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In the context of the forthcoming elections for the European Parliament a number of people have asked what the position of British communists is on the European Party of the Left

This is what the Communist Party of Britain said at its formation

The Communist Party of Britain considered, at its January Executive, the Manifesto issued on 11 January establishing the European Party of the Left. The manifesto had been endorsed by eleven parties including the Party of Democratic Socialism (Germany), the United Left Spain, the Communist parties of France, Austria, Slovakia and Bohemia and Moravia, and the PRC in Italy.

The list of component parties did not include the Communist parties of Greece, Portugal, Ireland, Denmark or Britain, the Socialist Party of the Netherlands, the Left Party of Sweden or the Party of Italian Communists.

In considering the content of the Manifesto the CPB Executive expressed support for its main policy statements. These included in particular its condemnation of the militarisation of the EU, of the anti-democratic trend of current constitutional proposals and of the adverse impact of the growth and stability pact and the policies of the European Central Bank on public services and levels of employment.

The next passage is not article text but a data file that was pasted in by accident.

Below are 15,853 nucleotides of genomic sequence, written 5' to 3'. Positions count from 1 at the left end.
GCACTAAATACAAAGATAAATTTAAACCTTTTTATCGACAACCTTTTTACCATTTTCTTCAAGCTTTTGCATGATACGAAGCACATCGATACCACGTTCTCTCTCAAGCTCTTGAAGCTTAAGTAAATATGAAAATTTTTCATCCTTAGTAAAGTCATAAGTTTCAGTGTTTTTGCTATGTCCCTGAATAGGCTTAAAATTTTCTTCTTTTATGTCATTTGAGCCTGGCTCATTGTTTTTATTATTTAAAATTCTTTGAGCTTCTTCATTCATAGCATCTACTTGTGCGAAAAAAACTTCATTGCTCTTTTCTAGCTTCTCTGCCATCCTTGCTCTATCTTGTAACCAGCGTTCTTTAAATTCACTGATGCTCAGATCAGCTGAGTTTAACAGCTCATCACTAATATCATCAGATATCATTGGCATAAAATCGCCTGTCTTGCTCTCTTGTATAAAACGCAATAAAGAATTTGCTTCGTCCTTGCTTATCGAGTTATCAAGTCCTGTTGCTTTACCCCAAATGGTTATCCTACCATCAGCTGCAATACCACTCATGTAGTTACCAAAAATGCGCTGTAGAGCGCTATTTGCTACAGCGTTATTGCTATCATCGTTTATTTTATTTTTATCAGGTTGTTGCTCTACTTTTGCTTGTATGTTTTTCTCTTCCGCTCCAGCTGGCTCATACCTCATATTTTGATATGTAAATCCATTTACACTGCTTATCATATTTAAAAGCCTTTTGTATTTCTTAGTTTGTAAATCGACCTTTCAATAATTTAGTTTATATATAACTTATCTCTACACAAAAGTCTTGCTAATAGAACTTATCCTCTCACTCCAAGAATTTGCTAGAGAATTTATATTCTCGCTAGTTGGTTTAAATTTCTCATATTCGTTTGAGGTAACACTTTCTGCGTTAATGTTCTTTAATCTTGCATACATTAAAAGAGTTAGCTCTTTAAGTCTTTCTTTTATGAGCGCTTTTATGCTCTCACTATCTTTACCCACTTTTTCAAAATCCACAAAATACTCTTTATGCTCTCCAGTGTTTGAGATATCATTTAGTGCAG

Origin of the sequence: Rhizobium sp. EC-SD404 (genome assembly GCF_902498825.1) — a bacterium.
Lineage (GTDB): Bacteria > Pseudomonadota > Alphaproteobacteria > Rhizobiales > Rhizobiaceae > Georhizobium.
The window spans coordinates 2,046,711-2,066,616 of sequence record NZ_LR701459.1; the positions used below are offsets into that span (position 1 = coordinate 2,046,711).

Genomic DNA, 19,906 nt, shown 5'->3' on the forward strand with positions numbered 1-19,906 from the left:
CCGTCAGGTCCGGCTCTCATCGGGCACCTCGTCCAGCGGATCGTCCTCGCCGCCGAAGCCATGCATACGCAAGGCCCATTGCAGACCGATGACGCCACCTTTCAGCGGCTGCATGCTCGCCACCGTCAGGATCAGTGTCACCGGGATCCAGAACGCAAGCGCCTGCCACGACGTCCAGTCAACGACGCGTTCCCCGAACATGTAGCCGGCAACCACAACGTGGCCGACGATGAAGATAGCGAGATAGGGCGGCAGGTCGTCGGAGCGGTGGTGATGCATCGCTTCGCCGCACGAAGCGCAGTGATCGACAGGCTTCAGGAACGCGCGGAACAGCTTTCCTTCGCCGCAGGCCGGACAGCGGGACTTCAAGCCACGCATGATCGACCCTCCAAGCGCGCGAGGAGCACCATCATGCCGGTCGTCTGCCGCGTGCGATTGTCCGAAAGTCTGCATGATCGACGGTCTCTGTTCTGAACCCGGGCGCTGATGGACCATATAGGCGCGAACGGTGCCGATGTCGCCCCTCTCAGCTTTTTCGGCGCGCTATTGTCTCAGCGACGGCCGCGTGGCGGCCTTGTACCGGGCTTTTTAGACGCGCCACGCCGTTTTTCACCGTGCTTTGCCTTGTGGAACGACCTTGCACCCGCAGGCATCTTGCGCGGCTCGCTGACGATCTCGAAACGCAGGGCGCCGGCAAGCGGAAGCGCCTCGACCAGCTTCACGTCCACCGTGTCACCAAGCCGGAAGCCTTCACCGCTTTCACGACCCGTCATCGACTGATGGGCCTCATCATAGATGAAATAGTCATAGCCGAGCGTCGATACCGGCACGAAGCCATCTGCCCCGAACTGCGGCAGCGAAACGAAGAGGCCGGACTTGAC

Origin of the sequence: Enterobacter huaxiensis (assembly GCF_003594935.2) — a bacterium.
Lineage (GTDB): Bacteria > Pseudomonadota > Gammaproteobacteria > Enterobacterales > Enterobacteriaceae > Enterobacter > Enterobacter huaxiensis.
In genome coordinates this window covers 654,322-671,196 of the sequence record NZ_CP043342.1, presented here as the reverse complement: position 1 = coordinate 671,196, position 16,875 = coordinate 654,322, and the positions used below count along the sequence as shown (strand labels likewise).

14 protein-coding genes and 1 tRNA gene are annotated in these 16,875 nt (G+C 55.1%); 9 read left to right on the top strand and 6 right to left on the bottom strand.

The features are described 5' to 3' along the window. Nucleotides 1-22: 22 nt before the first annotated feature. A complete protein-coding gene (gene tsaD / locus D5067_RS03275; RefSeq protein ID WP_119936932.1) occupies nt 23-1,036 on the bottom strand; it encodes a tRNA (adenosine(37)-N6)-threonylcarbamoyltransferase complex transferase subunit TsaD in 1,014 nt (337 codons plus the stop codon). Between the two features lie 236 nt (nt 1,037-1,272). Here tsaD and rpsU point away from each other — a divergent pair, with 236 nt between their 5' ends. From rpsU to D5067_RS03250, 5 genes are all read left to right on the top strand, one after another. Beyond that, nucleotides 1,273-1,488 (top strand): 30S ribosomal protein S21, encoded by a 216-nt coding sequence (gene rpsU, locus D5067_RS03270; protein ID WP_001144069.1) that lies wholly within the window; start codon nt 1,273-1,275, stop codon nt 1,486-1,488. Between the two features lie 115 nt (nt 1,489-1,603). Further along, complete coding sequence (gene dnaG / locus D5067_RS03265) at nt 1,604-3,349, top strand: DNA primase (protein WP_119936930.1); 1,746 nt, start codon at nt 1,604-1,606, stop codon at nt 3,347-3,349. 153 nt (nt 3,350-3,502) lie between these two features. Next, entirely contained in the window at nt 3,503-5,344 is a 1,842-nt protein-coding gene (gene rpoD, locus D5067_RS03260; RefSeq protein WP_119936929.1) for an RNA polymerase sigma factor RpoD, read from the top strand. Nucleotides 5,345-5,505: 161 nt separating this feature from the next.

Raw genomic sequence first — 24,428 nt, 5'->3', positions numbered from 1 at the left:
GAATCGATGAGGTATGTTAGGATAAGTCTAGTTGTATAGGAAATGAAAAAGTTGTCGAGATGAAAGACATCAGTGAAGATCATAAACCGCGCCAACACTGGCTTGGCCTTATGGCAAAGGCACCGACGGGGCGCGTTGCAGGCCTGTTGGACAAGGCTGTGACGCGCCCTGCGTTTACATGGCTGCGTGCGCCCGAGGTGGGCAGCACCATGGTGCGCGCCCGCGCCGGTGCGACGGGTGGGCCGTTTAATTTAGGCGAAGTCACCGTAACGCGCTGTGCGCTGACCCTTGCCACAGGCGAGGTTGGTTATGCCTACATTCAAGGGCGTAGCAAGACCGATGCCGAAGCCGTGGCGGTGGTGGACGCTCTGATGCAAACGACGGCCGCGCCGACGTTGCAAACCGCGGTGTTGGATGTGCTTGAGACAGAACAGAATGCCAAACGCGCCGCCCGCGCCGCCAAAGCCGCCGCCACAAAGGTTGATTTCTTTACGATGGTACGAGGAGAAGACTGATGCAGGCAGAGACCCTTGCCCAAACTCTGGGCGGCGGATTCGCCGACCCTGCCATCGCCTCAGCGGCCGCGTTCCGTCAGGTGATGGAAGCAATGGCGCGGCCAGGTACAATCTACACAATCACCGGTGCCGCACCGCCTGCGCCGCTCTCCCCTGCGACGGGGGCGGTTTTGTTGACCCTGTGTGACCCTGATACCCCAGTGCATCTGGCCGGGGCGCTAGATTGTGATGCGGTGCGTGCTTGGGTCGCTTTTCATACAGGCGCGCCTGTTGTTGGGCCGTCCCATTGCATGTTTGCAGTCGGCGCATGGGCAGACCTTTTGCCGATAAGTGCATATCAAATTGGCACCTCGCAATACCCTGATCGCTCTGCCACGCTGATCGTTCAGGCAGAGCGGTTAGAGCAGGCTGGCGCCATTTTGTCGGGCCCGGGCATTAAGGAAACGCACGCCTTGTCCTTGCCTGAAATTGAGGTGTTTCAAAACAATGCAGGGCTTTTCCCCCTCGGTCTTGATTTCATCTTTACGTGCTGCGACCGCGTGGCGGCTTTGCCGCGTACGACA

At the same time the CPB Executive expressed concern at the lack of any clear statement on the overall federalist character of the EU and the threat that this, and monetary union itself, posed to the democratic sovereignty of member states.

The CPB Executive noted that the new party was established under the terms of the EU Regulation issued under Article of 191 of the European Treaty. This specifies that EU-funded parties should be a ‘factor of integration’, endorse common all-EU programmes and vote as a unified block in the EU parliament.

CPB general secretary Robert Griffiths, commented: ‘The danger represented by this regulation is that it serves to further undermine the democratic institutions and sovereignty of members states. In particular, for parties of the Left, it represents a major obstacle to their ability to campaign in the conditions of each country for the development of popular sovereignty and to ensure that our existing democratic institutions are preserved and used in each country to fight against the dominance of imperialism and monopoly capital.

The real task of the Left in Europe is to expose the anti-democratic character of the EU and the immediate threat it poses to democracy. It is for this reason that the CPB, along with many other Communist and workers parties, has not endorsed this move.’

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